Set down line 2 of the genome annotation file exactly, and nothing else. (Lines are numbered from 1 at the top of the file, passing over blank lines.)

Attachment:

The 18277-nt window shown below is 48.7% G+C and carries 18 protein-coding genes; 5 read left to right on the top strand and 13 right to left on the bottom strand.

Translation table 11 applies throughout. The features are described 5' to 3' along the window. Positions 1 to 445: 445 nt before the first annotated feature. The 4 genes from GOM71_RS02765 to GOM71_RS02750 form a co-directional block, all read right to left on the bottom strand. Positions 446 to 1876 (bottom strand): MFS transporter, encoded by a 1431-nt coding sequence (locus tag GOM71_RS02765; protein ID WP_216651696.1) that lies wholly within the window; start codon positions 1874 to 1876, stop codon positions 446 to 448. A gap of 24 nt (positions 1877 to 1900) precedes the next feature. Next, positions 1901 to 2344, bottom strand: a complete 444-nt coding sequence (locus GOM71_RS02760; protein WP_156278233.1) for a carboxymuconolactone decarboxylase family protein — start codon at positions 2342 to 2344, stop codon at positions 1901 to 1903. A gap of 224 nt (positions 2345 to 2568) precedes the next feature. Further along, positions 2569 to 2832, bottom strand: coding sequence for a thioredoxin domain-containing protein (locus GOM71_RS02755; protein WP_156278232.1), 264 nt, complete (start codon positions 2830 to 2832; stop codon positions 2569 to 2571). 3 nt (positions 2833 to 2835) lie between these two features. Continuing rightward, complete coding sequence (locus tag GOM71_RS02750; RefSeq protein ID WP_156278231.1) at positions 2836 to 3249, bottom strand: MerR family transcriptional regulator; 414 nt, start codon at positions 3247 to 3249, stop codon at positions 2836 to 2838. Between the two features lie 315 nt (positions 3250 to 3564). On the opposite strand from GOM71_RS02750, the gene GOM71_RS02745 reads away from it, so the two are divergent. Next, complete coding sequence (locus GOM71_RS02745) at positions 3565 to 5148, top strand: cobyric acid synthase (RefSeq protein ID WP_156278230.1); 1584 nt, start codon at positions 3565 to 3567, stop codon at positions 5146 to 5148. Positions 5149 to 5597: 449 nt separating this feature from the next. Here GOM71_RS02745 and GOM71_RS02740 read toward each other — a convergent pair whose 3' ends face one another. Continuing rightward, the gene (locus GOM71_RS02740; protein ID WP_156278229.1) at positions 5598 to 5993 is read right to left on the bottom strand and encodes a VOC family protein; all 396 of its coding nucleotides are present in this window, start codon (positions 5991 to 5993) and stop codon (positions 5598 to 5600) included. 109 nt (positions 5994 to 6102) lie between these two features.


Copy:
Translation table 11 applies throughout. The features are described 5' to 3' along the window. Positions 1 to 445: 445 nt before the first annotated feature. The 4 genes from GOM71_RS02765 to GOM71_RS02750 form a co-directional block, all read right to left on the bottom strand. Positions 446 to 1876 (bottom strand): MFS transporter, encoded by a 1431-nt coding sequence (locus tag GOM71_RS02765; protein ID WP_216651696.1) that lies wholly within the window; start codon positions 1874 to 1876, stop codon positions 446 to 448. A gap of 24 nt (positions 1877 to 1900) precedes the next feature. Next, positions 1901 to 2344, bottom strand: a complete 444-nt coding sequence (locus GOM71_RS02760; protein WP_156278233.1) for a carboxymuconolactone decarboxylase family protein — start codon at positions 2342 to 2344, stop codon at positions 1901 to 1903. A gap of 224 nt (positions 2345 to 2568) precedes the next feature. Further along, positions 2569 to 2832, bottom strand: coding sequence for a thioredoxin domain-containing protein (locus GOM71_RS02755; protein WP_156278232.1), 264 nt, complete (start codon positions 2830 to 2832; stop codon positions 2569 to 2571). 3 nt (positions 2833 to 2835) lie between these two features. Continuing rightward, complete coding sequence (locus tag GOM71_RS02750; RefSeq protein ID WP_156278231.1) at positions 2836 to 3249, bottom strand: MerR family transcriptional regulator; 414 nt, start codon at positions 3247 to 3249, stop codon at positions 2836 to 2838. Between the two features lie 315 nt (positions 3250 to 3564). On the opposite strand from GOM71_RS02750, the gene GOM71_RS02745 reads away from it, so the two are divergent. Next, complete coding sequence (locus GOM71_RS02745) at positions 3565 to 5148, top strand: cobyric acid synthase (RefSeq protein ID WP_156278230.1); 1584 nt, start codon at positions 3565 to 3567, stop codon at positions 5146 to 5148. Positions 5149 to 5597: 449 nt separating this feature from the next. Here GOM71_RS02745 and GOM71_RS02740 read toward each other — a convergent pair whose 3' ends face one another. Continuing rightward, the gene (locus GOM71_RS02740; protein ID WP_156278229.1) at positions 5598 to 5993 is read right to left on the bottom strand and encodes a VOC family protein; all 396 of its coding nucleotides are present in this window, start codon (positions 5991 to 5993) and stop codon (positions 5598 to 5600) included. 109 nt (positions 5994 to 6102) lie between these two features.